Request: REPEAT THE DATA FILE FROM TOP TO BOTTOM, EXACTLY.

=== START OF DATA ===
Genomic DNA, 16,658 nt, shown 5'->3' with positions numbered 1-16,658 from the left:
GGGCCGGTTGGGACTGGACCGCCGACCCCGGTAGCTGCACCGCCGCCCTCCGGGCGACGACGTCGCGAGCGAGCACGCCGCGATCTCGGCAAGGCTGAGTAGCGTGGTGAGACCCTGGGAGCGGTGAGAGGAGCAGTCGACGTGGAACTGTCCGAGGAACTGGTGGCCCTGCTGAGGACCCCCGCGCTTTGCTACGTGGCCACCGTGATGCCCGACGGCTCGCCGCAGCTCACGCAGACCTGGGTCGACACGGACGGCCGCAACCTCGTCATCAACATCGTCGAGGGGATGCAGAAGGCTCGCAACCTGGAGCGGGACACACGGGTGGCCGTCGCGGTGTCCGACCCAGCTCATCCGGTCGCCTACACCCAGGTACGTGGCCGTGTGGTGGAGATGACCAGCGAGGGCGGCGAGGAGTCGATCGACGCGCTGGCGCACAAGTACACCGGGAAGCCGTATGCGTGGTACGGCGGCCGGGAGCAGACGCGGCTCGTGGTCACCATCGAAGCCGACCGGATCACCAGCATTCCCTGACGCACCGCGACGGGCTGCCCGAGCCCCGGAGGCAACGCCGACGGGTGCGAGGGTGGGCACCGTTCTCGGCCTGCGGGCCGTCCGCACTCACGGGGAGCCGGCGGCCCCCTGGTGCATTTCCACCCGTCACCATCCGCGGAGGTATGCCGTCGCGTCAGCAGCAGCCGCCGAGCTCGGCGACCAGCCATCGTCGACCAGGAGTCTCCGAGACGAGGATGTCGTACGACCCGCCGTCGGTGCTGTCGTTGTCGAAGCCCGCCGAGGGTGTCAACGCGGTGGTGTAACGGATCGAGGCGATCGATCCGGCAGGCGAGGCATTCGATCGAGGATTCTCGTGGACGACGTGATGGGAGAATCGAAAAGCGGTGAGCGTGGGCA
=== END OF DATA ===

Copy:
Genomic DNA, 16,658 nt, shown 5'->3' with positions numbered 1-16,658 from the left:
GGGCCGGTTGGGACTGGACCGCCGACCCCGGTAGCTGCACCGCCGCCCTCCGGGCGACGACGTCGCGAGCGAGCACGCCGCGATCTCGGCAAGGCTGAGTAGCGTGGTGAGACCCTGGGAGCGGTGAGAGGAGCAGTCGACGTGGAACTGTCCGAGGAACTGGTGGCCCTGCTGAGGACCCCCGCGCTTTGCTACGTGGCCACCGTGATGCCCGACGGCTCGCCGCAGCTCACGCAGACCTGGGTCGACACGGACGGCCGCAACCTCGTCATCAACATCGTCGAGGGGATGCAGAAGGCTCGCAACCTGGAGCGGGACACACGGGTGGCCGTCGCGGTGTCCGACCCAGCTCATCCGGTCGCCTACACCCAGGTACGTGGCCGTGTGGTGGAGATGACCAGCGAGGGCGGCGAGGAGTCGATCGACGCGCTGGCGCACAAGTACACCGGGAAGCCGTATGCGTGGTACGGCGGCCGGGAGCAGACGCGGCTCGTGGTCACCATCGAAGCCGACCGGATCACCAGCATTCCCTGACGCACCGCGACGGGCTGCCCGAGCCCCGGAGGCAACGCCGACGGGTGCGAGGGTGGGCACCGTTCTCGGCCTGCGGGCCGTCCGCACTCACGGGGAGCCGGCGGCCCCCTGGTGCATTTCCACCCGTCACCATCCGCGGAGGTATGCCGTCGCGTCAGCAGCAGCCGCCGAGCTCGGCGACCAGCCATCGTCGACCAGGAGTCTCCGAGACGAGGATGTCGTACGACCCGCCGTCGGTGCTGTCGTTGTCGAAGCCCGCCGAGGGTGTCAACGCGGTGGTGTAACGGATCGAGGCGATCGATCCGGCAGGCGAGGCATTCGATCGAGGATTCTCGTGGACGACGTGATGGGAGAATCGAAAAGCGGTGAGCGTGGGCA